• If you want to have MobaXterm on Windows start whenever you open up a bash shell so that you always have the ability to open Sublime quickly add this to your .bashrc :

# Start MobaXterm on opening terminal if it's not running
if ! xset q &>/dev/null; then
    (
    command MobaXterm.exe -hideterm  &
    )&>/dev/null
fi
  • If you'd rather manually open MobaXterm when you want to use Sublime, this command will let you do both steps at once. It does take a bit of time for MobaXterm to start after you use it. Add it to your .bashrc :
# A command to open a file in sublime, and start MobaXterm first if it's not running
sublx () {
        if ! xset q &>/dev/null; then
            echo "Starting MobaXterm..."
            (
                command MobaXterm.exe -hideterm  &
                while ! xset q &>/dev/null; do
                    command sleep 1
            done
                command subl "$@" &
            )&>/dev/null
                else
            (
                command subl "$@" &
            )&>/dev/null
        fi
}

Both will only start MobaXterm if it isn't already running, and they'll both hide it after it starts up. You can access it directly by clicking on the ^ on your Windows task bar to see applications running in the background.

Install and set up Python to work with vscode and WSL

Note: if you already have a Python that you want to use instead of setting it up through pyenv, point to that Python bash.exe of your bat files.

Installing Python

  • Run the following to get the Linux tools for installing new Pythons:
sudo apt install -y make build-essential libssl-dev zlib1g-dev libbz2-dev libreadline-dev libsqlite3-dev wget curl llvm libncurses5-dev libncursesw5-dev xz-utils tk-dev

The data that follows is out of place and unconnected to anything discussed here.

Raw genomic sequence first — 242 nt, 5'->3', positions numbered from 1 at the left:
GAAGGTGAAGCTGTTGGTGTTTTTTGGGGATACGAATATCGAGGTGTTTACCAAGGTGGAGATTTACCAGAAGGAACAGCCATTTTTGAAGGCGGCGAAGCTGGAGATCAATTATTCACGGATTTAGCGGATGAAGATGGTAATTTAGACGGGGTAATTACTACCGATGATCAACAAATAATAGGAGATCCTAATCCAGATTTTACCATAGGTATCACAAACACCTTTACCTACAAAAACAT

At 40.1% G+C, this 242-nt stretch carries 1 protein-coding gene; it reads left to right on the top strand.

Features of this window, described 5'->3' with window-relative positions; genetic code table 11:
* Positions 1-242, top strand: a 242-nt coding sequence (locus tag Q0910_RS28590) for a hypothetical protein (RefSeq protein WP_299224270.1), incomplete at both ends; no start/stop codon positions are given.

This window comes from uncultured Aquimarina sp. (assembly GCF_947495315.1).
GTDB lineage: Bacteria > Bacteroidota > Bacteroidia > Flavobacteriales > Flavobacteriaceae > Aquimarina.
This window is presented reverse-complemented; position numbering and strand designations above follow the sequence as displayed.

• Install Git sudo apt install git
  • Follow the instructions here to install Pyenv, Pipsi, and Pipenv for your Linux. Make sure to follow the instructions for Ubuntu and write to your .bashrc and not .bash_profile. You must resetart Hyper after installing Pyenv, and you should install the latest stable Python (currently Python 3.6.5).

VScode Python

The one problem remaining with this setup is that vscode and WSL don't play well together yet for anything besides Node. You can't select the version of a language that lives in your Linux installation for vscode running, debugging, linting, code completion, or navigating using workspace symbols. This is a known issue that both the general WSL team and various language plugin teams are aware of and working on.

In the mean time, one solution is to create parallel installations. Linux is the runtime environment, but vscode talks to a Windows install. However, that can cause issues with the debugging, linting, and code completion. To solve this, we can manually set up bat files that translates between the Windows and Linux paths for Python and tell vscode to use that.

  • Start vscode from Hyper code &
  • Open the list of extensions Ctl+Shift+x
  • Search for and install Python by Microsoft
  • Restart vscode
  • Go to your Windows user's home directory cd m~
  • Create a new directory for the config file mkdir .vscode_bats
  • Create and open python3.bat using vscode code .vscode_bats/python3.bat &
  • Add this to python3.bat to translate paths between Linux and Windows and point to the python being used by pyenv:
@echo off
set v_params=%*
set v_params=%v_params:\=/%
set v_params=%v_params:c:=/mnt/c%
set v_params=%v_params:"=\"%
bash.exe -c "~/.pyenv/shims/python %v_params%"
  • Install pylint pip install pylint
  • And create code .vscode_bats/pylint.bat &
@echo off
set v_params=%*
set v_params=%v_params:\=/%
set v_params=%v_params:c:=/mnt/c%
set v_params=%v_params:"=\"%
bash.exe -c "~/.pyenv/shims/pylint %v_params%"
  • Install exuberant ctags sudo apt install exuberant-ctags
  • And create code .vscode_bats/ctags.bat &
@echo off
set v_params=%*
set v_params=%v_params:\=/%
set v_params=%v_params:c:=/mnt/c%
set v_params=%v_params:"=\"%
bash.exe -c "ctags %v_params%"
  • Open vscode settings using Ctl+, within vscode
  • Add this between the {} in user settings on the righthand side, replacing [user name] with your Windows user name:
    "python.pythonPath": "C:\\Users\\[user name]\\vscode_bats\\python3.bat",